Graphic Novels from Guy Delisle
People often read travel books of places of either exotic places they want to visit, or of a beloved travel destination. I would think that a travel book of a destination that most people don't ever want to visit wouldn't exactly be very engaging. Guy Delisle proves me wrong.
Delisle is a French Canadian whose work in animation has taken him to some interesting and not so interesting places. Two of these locations have become novel length graphic novels. Delisle has a knack for taking the ridiculous and mundane and making them funny and smart.
Pyongyang chronicles Delisle's stay in North Korea that extends over several months for his job. The charcoal drawings reflect the drab and sterile city. Delisle tries to get to know the residents, but is often thwarted by his guide, translator and driver, with whom Delisle isn't to be without. He is taken to some creepy (and sometimes funny) monuments to the Eternal President. The insights and details are surprising and delightful. Even if you aren't the least curious about North Korea, I would still recommend this title.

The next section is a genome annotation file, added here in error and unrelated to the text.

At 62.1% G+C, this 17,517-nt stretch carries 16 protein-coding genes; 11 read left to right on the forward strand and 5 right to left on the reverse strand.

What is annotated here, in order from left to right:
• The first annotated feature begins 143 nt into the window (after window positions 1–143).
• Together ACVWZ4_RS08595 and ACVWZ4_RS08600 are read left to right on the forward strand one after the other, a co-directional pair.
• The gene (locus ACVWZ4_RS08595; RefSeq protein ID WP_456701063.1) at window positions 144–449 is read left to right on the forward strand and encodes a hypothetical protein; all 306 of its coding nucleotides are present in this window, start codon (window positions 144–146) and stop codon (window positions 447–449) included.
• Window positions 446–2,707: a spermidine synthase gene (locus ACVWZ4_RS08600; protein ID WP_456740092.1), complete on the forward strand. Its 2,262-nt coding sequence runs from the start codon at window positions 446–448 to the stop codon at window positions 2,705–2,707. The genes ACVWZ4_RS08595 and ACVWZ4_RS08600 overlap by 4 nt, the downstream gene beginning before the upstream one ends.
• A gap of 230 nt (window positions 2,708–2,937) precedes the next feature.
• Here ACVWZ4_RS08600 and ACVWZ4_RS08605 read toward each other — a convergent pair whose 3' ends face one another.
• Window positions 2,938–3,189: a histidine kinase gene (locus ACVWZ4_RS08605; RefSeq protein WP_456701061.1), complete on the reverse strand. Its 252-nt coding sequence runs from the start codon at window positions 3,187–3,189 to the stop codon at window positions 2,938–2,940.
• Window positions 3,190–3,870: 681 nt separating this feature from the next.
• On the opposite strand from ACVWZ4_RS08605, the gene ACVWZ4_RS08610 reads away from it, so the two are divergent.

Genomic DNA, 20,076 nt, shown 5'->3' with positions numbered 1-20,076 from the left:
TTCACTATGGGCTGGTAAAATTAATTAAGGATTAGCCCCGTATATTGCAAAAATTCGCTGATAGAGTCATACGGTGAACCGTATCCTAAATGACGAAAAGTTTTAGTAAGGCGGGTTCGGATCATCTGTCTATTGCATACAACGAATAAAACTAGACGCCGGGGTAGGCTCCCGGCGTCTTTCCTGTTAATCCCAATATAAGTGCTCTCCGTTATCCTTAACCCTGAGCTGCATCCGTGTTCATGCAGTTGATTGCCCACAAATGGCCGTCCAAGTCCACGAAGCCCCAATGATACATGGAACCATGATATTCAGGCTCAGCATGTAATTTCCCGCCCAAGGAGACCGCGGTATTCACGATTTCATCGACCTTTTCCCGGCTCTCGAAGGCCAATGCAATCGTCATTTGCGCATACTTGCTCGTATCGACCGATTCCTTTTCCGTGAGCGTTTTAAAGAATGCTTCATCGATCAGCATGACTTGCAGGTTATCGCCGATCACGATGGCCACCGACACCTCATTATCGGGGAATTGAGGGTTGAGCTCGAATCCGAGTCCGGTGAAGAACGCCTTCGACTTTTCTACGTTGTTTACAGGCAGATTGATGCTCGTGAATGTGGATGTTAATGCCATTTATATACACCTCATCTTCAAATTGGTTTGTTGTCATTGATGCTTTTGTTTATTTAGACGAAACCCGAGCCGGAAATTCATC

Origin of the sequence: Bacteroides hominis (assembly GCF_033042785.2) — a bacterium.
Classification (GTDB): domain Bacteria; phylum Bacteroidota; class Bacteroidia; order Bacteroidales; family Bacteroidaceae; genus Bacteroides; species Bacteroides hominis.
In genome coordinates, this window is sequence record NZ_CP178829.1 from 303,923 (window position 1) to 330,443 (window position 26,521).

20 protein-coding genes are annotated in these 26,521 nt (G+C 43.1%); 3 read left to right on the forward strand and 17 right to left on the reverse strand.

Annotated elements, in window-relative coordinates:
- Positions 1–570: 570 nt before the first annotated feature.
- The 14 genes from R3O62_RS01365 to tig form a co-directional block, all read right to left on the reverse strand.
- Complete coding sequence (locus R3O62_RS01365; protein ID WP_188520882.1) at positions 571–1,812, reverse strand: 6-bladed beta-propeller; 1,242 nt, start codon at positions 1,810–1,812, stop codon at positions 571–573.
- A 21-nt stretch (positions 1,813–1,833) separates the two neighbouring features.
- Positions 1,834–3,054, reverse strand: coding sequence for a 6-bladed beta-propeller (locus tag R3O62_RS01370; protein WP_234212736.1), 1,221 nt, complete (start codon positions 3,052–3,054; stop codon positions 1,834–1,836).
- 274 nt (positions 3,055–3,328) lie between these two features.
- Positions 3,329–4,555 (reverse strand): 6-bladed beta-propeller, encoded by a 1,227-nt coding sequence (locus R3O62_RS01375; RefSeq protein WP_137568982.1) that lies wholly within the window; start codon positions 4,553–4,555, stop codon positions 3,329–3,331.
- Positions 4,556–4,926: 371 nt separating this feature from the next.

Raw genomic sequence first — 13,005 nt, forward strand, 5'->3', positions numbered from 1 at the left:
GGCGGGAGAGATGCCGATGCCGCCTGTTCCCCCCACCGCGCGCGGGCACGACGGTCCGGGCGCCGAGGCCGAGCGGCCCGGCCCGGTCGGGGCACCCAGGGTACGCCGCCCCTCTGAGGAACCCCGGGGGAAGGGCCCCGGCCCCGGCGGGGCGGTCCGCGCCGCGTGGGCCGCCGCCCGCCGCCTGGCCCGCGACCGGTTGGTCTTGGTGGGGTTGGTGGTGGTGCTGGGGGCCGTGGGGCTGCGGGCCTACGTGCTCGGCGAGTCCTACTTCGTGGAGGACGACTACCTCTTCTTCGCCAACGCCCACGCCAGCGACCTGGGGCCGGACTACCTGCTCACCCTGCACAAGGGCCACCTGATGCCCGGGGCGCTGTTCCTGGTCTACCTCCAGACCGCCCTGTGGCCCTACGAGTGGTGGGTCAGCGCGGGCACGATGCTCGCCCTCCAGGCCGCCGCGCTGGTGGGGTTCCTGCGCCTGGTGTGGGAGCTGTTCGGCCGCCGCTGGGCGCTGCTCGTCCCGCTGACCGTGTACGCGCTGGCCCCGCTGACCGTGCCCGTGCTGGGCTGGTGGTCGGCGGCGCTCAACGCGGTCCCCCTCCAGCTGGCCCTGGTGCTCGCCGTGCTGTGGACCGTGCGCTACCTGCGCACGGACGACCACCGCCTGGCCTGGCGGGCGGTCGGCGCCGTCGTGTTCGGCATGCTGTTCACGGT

Following Pyongyang, Delisle also wrote and drew Shenzhen where he also travels to for work. Shenzhen is a city surrounded by an armed fence, has no cafes or universities and seems focused on brand name commerce. Delisle is lonely and bored. Usually a graphic novel about a bored Canadian in a foreign city wouldn't be at the top of my recommendation list, but Delisle even mentions that "taken out of context, even boredom can probably sublimate itself and seem entertaining...it's a bit like memory". These poignant and funny insights combined with some very touching connections he makes with the locals make for an easy recommendation.